The nice thing about joining the “Five-Timers Club” — aside from that sweet smoking jacket — is the level of comfort you can feel, not just from the host, but from Saturday Night Live itself. It’s a welcome respite from the last few months, when the cast and writers have felt pressure to put the Trump administration on blast every week.
Of course, they should be mocking politicians and speaking truth to power — that’s the nature of a weekly topical sketch show. But Scarlett Johansson brings a looseness to this episode that makes even the weak jokes (looking at you, monologue bit about Kenan’s videos) breezy and forgettable. When’s the last time you can remember a host rolling with the punches as easily as ScarJo did when the dog’s helmet fell off in “Translator” or Leslie Jones kept blowing her lines in the ninja sketch?
The real winner is the back half of the show. It used to be a regular thing for the slot at 12:50 a.m. to be high-concept or a weird character piece that flopped as often as it hit. These bits always had a “swing for the fences” vibe that was endearing, though, and that’s been missing lately. This week, the last four sketches all felt like that: bold, silly, and willing to embrace their flaws.
Best of the Night: “Shud the Mermaid,” “Shanice Goodwin Ninja-Rivals,” “A Sketch for the Women,” and “Funeral Service”
Kate McKinnon throws herself into ugliness with gleeful abandon. She doesn’t even need makeup — her recurring Sheila Sovage character, the last-call barfly, is arguably the grossest character on the SNL roster — but her blobfish mermaid, Shud, doesn’t let it go to waste. Johansson plays her BFF, Kunk, and their weird Simpsons theme outbursts alone make this sketch worthwhile.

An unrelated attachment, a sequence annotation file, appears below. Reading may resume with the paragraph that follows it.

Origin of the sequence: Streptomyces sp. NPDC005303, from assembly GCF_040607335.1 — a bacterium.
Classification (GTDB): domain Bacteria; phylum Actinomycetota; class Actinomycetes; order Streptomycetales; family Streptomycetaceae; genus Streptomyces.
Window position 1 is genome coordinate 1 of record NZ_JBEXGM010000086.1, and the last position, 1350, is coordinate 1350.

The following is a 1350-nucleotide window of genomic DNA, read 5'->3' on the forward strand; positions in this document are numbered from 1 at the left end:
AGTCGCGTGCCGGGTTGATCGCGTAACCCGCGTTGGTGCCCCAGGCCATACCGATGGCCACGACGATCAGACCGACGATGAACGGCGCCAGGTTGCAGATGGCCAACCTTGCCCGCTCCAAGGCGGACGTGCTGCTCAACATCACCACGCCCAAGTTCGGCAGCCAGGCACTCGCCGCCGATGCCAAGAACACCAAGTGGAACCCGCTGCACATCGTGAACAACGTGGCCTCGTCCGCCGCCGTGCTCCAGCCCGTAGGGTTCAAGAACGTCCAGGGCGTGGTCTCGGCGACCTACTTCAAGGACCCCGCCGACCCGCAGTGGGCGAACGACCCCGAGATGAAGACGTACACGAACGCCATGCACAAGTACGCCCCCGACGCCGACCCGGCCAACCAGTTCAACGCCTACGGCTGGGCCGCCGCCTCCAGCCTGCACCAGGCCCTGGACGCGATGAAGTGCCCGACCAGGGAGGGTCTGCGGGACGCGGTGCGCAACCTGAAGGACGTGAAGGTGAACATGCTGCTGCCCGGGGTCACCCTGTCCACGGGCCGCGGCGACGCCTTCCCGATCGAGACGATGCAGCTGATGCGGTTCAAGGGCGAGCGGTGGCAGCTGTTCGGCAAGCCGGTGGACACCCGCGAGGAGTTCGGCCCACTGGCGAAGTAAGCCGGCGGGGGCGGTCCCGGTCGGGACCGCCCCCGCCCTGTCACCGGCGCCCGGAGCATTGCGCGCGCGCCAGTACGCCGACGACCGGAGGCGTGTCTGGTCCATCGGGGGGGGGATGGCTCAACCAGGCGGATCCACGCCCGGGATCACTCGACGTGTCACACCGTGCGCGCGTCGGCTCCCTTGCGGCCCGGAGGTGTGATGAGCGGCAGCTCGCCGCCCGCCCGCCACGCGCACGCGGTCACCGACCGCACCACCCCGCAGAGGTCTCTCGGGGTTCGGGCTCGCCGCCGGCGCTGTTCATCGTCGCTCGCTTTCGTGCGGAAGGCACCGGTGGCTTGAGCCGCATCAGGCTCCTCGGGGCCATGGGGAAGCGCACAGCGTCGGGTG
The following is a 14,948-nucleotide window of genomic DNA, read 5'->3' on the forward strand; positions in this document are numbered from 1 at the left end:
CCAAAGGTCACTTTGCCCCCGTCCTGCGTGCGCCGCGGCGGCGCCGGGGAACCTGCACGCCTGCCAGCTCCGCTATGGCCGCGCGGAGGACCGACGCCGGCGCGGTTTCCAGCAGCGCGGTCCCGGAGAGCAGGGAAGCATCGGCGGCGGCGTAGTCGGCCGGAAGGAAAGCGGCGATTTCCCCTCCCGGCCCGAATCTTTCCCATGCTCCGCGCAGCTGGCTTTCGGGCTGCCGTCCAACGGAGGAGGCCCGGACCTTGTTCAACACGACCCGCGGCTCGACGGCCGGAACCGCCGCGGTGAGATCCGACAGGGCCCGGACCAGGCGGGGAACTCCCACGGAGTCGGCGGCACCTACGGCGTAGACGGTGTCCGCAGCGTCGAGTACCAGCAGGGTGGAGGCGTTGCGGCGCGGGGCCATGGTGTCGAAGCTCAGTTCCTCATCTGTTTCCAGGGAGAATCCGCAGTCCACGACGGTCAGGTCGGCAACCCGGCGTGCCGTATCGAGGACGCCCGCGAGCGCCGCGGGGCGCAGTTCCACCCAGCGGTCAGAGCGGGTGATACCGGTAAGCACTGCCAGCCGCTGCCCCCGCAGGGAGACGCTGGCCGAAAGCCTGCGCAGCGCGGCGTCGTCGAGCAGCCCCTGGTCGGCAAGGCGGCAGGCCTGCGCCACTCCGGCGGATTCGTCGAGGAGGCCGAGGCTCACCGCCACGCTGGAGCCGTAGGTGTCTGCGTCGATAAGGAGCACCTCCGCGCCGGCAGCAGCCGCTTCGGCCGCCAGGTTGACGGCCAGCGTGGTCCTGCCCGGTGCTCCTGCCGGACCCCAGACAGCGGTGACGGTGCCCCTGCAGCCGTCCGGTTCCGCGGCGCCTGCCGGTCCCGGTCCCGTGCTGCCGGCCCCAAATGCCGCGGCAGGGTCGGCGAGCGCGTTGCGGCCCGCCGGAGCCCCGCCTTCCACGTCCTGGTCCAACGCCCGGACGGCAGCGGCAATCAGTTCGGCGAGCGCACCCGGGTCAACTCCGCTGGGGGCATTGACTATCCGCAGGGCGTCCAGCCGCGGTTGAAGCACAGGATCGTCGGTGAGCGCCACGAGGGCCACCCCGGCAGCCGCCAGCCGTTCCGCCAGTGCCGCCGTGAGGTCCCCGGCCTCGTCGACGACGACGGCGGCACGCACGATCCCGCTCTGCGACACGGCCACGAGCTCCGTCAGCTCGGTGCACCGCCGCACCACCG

Tracy Morgan is not a good actor; he never was. But he had a couple of characters that were basically, “What if Tracy were an [occupation you wouldn’t expect Tracy to be]?” and the results were magical. Brian Fellow was a terrible safari expert and Astronaut Jones was awful in space, but they were both perfect to showcase Morgan. “Rivals” isn’t a great sketch, but by the second or third time out, Shanice Goodwin will be a franchise player.
If you’ve got a sketch with a message, keep it short. Throw in a couple of good gags like Johansson and Aidy Bryant saying their lines simultaneously, and cramming all the female members of the cast into one table and not letting them talk. Now, if only SNL could cut down on the number of sketches they air that this sketch parodies.
Any episode of SNL that does not have a sketch this silly and weird and with this level of commitment should be considered a failure. Likewise, any episode with more than one of these sketches would also be a failure. There are only so many times you can watch the entire cast sing “Here is my butt,” after all.
Worst of the Night: “Olive Garden” and “Zoo Pornographer”
To be fair, neither of these sketches was bad. Nothing this week was bad. But “Olive Garden” runs nearly seven minutes, and that’s twice as long as a sketch about the cast making funny faces should be. “Zoo Pornographer” feels like a sketch that’s been sitting in a writer’s portfolio for years, written more as an exercise than for comedy. Both of these sketches are perfectly acceptable but feel rote. “Olive Garden” is basic. “Finish” has an alternate sexual meaning.
Episode MVP: Scarlett Johansson
So frequently, movie actors cannot handle the challenge of live television; they’re so used to multiple takes and the restraint of film acting that they look like hunks of wood in front of the cameras at Studio 8H. But Johansson earned her smoking jacket and even if she had probably prepared for the eventuality of the dog getting free of the helmet, she handled it like a pro and ad-libbed to cover it like she does this every week.
Saturday Night Live airs Saturdays at 11:35 p.m. on NBC. Watch clips and full episodes of SNL for free on Yahoo View.